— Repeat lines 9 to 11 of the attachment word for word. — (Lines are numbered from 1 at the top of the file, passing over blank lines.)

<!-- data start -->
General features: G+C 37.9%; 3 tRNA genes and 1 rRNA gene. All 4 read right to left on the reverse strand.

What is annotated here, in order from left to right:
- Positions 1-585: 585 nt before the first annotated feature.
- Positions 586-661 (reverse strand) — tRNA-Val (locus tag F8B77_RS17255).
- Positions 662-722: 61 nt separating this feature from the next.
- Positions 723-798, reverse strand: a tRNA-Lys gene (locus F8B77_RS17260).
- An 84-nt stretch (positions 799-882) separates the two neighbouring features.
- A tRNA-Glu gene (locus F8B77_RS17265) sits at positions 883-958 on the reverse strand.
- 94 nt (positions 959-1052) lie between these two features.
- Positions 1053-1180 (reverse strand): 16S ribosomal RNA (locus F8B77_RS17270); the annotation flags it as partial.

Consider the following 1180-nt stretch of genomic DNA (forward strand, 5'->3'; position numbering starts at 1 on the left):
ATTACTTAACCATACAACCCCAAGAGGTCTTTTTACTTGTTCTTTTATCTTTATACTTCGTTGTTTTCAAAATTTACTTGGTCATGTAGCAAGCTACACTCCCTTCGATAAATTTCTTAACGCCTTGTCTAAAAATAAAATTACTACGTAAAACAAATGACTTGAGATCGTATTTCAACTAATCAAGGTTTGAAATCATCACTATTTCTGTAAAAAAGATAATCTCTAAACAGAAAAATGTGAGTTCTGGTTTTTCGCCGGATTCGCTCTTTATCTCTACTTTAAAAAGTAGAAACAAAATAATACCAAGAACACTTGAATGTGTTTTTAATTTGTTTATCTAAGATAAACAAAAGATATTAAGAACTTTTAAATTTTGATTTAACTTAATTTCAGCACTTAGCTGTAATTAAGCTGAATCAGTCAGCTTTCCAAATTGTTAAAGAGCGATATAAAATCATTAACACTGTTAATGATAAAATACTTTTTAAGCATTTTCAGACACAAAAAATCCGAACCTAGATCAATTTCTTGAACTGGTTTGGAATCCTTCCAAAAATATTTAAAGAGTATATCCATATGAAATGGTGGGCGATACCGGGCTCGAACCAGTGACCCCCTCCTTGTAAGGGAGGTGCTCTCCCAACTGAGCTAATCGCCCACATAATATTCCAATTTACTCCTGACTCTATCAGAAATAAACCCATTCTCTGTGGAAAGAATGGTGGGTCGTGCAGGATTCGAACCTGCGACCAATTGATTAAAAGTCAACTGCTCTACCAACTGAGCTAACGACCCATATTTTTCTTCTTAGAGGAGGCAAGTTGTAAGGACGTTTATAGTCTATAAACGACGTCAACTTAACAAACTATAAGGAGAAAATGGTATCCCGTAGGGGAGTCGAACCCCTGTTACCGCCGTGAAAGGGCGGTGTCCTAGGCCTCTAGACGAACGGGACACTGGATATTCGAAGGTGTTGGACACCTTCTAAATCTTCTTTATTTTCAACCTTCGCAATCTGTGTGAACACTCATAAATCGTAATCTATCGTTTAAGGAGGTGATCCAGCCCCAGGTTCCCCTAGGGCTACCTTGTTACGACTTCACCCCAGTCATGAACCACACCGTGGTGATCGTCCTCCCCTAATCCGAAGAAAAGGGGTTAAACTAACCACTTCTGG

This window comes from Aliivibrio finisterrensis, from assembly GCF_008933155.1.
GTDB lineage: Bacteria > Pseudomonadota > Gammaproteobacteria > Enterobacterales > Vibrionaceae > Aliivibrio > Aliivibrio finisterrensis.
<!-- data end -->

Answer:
- 94 nt (positions 959-1052) lie between these two features.
- Positions 1053-1180 (reverse strand): 16S ribosomal RNA (locus F8B77_RS17270); the annotation flags it as partial.

Consider the following 1180-nt stretch of genomic DNA (forward strand, 5'->3'; position numbering starts at 1 on the left):